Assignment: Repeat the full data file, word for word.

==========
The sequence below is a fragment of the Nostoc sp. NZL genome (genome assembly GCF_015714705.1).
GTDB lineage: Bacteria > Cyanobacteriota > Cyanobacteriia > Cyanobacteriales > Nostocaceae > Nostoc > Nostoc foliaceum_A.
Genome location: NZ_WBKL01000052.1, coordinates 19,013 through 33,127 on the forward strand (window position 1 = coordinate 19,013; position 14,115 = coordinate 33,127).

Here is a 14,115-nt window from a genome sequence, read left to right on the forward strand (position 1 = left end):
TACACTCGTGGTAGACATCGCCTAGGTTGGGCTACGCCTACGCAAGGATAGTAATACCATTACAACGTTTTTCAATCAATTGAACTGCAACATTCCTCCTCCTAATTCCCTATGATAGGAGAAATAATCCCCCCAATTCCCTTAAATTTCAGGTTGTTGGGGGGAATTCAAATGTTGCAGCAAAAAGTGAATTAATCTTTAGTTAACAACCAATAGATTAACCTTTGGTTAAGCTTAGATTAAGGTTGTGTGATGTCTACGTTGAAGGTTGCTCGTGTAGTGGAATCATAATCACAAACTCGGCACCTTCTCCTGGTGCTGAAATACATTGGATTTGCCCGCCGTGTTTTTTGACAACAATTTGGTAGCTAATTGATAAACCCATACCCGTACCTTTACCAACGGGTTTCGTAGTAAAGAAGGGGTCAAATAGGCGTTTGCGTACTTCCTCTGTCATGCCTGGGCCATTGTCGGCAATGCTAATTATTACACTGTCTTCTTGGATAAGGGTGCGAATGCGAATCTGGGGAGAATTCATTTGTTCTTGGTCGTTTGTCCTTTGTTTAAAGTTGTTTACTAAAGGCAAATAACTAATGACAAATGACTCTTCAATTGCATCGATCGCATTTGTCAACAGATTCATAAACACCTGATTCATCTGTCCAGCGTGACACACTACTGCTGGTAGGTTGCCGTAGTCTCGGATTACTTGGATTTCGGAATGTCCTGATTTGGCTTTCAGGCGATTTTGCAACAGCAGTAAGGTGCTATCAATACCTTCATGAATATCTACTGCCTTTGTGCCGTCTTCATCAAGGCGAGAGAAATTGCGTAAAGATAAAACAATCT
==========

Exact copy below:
The sequence below is a fragment of the Nostoc sp. NZL genome (genome assembly GCF_015714705.1).
GTDB lineage: Bacteria > Cyanobacteriota > Cyanobacteriia > Cyanobacteriales > Nostocaceae > Nostoc > Nostoc foliaceum_A.
Genome location: NZ_WBKL01000052.1, coordinates 19,013 through 33,127 on the forward strand (window position 1 = coordinate 19,013; position 14,115 = coordinate 33,127).

Here is a 14,115-nt window from a genome sequence, read left to right on the forward strand (position 1 = left end):
TACACTCGTGGTAGACATCGCCTAGGTTGGGCTACGCCTACGCAAGGATAGTAATACCATTACAACGTTTTTCAATCAATTGAACTGCAACATTCCTCCTCCTAATTCCCTATGATAGGAGAAATAATCCCCCCAATTCCCTTAAATTTCAGGTTGTTGGGGGGAATTCAAATGTTGCAGCAAAAAGTGAATTAATCTTTAGTTAACAACCAATAGATTAACCTTTGGTTAAGCTTAGATTAAGGTTGTGTGATGTCTACGTTGAAGGTTGCTCGTGTAGTGGAATCATAATCACAAACTCGGCACCTTCTCCTGGTGCTGAAATACATTGGATTTGCCCGCCGTGTTTTTTGACAACAATTTGGTAGCTAATTGATAAACCCATACCCGTACCTTTACCAACGGGTTTCGTAGTAAAGAAGGGGTCAAATAGGCGTTTGCGTACTTCCTCTGTCATGCCTGGGCCATTGTCGGCAATGCTAATTATTACACTGTCTTCTTGGATAAGGGTGCGAATGCGAATCTGGGGAGAATTCATTTGTTCTTGGTCGTTTGTCCTTTGTTTAAAGTTGTTTACTAAAGGCAAATAACTAATGACAAATGACTCTTCAATTGCATCGATCGCATTTGTCAACAGATTCATAAACACCTGATTCATCTGTCCAGCGTGACACACTACTGCTGGTAGGTTGCCGTAGTCTCGGATTACTTGGATTTCGGAATGTCCTGATTTGGCTTTCAGGCGATTTTGCAACAGCAGTAAGGTGCTATCAATACCTTCATGAATATCTACTGCCTTTGTGCCGTCTTCATCAAGGCGAGAGAAATTGCGTAAAGATAAAACAATCT